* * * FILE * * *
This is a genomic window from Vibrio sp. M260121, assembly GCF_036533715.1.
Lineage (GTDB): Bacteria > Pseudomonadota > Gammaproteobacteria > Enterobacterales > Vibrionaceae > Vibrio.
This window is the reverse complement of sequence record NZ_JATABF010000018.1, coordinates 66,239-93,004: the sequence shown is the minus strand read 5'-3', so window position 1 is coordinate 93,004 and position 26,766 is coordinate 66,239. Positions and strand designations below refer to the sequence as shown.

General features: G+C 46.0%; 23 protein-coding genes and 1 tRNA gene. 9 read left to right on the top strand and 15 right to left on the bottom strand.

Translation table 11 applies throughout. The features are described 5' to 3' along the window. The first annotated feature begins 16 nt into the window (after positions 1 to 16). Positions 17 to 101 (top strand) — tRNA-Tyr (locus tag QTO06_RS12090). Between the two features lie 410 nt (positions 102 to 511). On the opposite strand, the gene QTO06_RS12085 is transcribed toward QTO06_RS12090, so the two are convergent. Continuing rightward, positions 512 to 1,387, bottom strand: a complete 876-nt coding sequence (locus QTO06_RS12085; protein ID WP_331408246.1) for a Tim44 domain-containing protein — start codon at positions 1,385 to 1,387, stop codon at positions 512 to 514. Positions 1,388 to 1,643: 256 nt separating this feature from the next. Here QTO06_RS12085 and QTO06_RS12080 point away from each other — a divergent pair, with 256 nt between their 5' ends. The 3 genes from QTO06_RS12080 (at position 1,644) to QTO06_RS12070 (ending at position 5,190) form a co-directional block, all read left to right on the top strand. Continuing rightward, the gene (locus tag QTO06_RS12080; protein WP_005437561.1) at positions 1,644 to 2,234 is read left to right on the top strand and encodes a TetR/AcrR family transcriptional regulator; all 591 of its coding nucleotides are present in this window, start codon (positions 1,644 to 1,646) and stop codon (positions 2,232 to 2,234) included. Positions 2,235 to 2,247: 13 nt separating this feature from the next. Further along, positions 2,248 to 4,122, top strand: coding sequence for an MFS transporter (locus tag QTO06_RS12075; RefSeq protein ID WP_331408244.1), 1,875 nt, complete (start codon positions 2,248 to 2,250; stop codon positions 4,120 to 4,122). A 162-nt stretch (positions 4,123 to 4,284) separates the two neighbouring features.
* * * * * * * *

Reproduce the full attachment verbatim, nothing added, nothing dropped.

This is a genomic window from Vibrio sp. M260121, assembly GCF_036533715.1.
Lineage (GTDB): Bacteria > Pseudomonadota > Gammaproteobacteria > Enterobacterales > Vibrionaceae > Vibrio.
This window is the reverse complement of sequence record NZ_JATABF010000018.1, coordinates 66,239-93,004: the sequence shown is the minus strand read 5'-3', so window position 1 is coordinate 93,004 and position 26,766 is coordinate 66,239. Positions and strand designations below refer to the sequence as shown.

General features: G+C 46.0%; 23 protein-coding genes and 1 tRNA gene. 9 read left to right on the top strand and 15 right to left on the bottom strand.

Translation table 11 applies throughout. The features are described 5' to 3' along the window. The first annotated feature begins 16 nt into the window (after positions 1 to 16). Positions 17 to 101 (top strand) — tRNA-Tyr (locus tag QTO06_RS12090). Between the two features lie 410 nt (positions 102 to 511). On the opposite strand, the gene QTO06_RS12085 is transcribed toward QTO06_RS12090, so the two are convergent. Continuing rightward, positions 512 to 1,387, bottom strand: a complete 876-nt coding sequence (locus QTO06_RS12085; protein ID WP_331408246.1) for a Tim44 domain-containing protein — start codon at positions 1,385 to 1,387, stop codon at positions 512 to 514. Positions 1,388 to 1,643: 256 nt separating this feature from the next. Here QTO06_RS12085 and QTO06_RS12080 point away from each other — a divergent pair, with 256 nt between their 5' ends. The 3 genes from QTO06_RS12080 (at position 1,644) to QTO06_RS12070 (ending at position 5,190) form a co-directional block, all read left to right on the top strand. Continuing rightward, the gene (locus tag QTO06_RS12080; protein WP_005437561.1) at positions 1,644 to 2,234 is read left to right on the top strand and encodes a TetR/AcrR family transcriptional regulator; all 591 of its coding nucleotides are present in this window, start codon (positions 1,644 to 1,646) and stop codon (positions 2,232 to 2,234) included. Positions 2,235 to 2,247: 13 nt separating this feature from the next. Further along, positions 2,248 to 4,122, top strand: coding sequence for an MFS transporter (locus tag QTO06_RS12075; RefSeq protein ID WP_331408244.1), 1,875 nt, complete (start codon positions 2,248 to 2,250; stop codon positions 4,120 to 4,122). A 162-nt stretch (positions 4,123 to 4,284) separates the two neighbouring features.